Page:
Daniel Kahneman makes us smarter (again)

by Eric Drexler on 2013/03/10

Edge asks: What Scientific Concept Would Improve Everybody’s Cognitive Toolkit?
Daniel Kahneman offers the first answer:

Daniel Kahneman

Recipient, Nobel Prize in Economics, 2002; Eugene Higgins Professor of Psychology; Author, Thinking Fast and Slow

Focusing Illusion

“Nothing In Life Is As Important As You Think It Is, While You Are Thinking About It”

Education is an important determinant of income — one of the most important — but it is less important than most people think. If everyone had the same education, the inequality of income would be reduced by less than 10%. When you focus on education you neglect the myriad other factors that determine income. The differences of income among people who have the same education are huge.

Income is an important determinant of people’s satisfaction with their lives, but it is far less important than most people think. If everyone had the same income, the differences among people in life satisfaction would be reduced by less than 5%.

Income is even less important as a determinant of emotional happiness. Winning the lottery is a happy event, but the elation does not last. On average, individuals with high income are in a better mood than people with lower income, but the difference is about 1/3 as large as most people expect. When you think of rich and poor people, your thoughts are inevitably focused on circumstances in which their income is important. But happiness depends on other factors more than it depends on income.

Paraplegics are often unhappy, but they are not unhappy all the time because they spend most of the time experiencing and thinking about other things than their disability. When we think of what it is like to be a paraplegic, or blind, or a lottery winner, or a resident of California we focus on the distinctive aspects of each of these conditions. The mismatch in the allocation of attention between thinking about a life condition and actually living it is the cause of the focusing illusion.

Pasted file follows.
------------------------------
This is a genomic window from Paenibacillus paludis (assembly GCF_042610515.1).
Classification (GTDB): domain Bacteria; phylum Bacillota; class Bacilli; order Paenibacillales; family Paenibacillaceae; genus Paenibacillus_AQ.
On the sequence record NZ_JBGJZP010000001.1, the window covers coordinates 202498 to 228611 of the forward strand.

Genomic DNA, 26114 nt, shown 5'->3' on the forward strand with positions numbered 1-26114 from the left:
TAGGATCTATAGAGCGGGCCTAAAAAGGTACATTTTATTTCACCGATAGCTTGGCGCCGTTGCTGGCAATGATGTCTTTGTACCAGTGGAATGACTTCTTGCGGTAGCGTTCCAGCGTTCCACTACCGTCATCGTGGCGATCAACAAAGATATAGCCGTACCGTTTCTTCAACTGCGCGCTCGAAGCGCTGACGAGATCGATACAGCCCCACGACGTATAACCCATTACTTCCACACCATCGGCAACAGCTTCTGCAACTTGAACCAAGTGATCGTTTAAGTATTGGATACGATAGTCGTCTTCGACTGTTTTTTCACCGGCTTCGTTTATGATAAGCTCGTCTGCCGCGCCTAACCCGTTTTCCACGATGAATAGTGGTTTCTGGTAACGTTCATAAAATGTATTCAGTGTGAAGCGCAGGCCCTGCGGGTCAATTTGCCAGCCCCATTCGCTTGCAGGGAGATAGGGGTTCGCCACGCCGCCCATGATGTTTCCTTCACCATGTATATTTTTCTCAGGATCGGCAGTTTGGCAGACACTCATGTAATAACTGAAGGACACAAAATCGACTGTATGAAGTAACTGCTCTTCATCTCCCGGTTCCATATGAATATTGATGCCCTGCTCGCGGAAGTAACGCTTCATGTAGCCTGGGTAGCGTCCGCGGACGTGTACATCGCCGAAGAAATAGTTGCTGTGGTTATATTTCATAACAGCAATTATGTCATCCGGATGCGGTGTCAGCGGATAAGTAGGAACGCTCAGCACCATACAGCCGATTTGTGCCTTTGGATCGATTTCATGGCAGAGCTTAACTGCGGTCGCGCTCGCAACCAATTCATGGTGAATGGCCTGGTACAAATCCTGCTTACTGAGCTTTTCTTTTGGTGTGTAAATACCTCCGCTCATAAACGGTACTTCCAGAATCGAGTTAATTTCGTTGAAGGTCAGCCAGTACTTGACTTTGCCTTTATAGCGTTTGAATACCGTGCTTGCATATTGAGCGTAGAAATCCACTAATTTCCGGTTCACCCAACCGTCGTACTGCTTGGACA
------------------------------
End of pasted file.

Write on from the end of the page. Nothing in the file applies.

Marketers exploit the focusing illusion. When people are induced to believe that they “must have” a good, they greatly exaggerate the difference that the good will make to the quality of their life. The focusing illusion is greater for some goods than for others, depending on the extent to which the goods attract continued attention over time. The focusing illusion is likely to be more significant for leather car seats than for books on tape.

Politicians are almost as good as marketers in causing people to exaggerate the importance of issues on which their attention is focused. People can be made to believe that school uniforms will significantly improve educational outcomes, or that health care reform will hugely change the quality of life in the United States — either for the better or for the worse. Health care reform will make a difference, but the difference will be smaller than it appears when you focus on it.

The most recent Edge annual question:
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{ 2 comments… read them below or add one }

Mark Weiss May 2, 2013 at 8:40 pm UTC

There’s a lecture coming up at Stanford about “Buddha and Green Goo” sic which led me here. Thanks.

There is also a movie called “Welcome to Dopeland” by a former Grateful Dead videographer that uses “grey goo” as the maguffin.

Duly noted we are all living in 1986 or so….

Indeed. The goo mania seems to have grown largely from a 1986 article in OMNI (with one million readers, and the “goo” idea highlighted and presented as a critical threat) and not so much from Engines of Creation (with a few tens of thousands of readers in the earlier years, and the idea mentioned, then concerns answered and then set aside as relatively unimportant). Then the OMNI article was forgotten, and the cultural residue stuck to Engines.
— Eric

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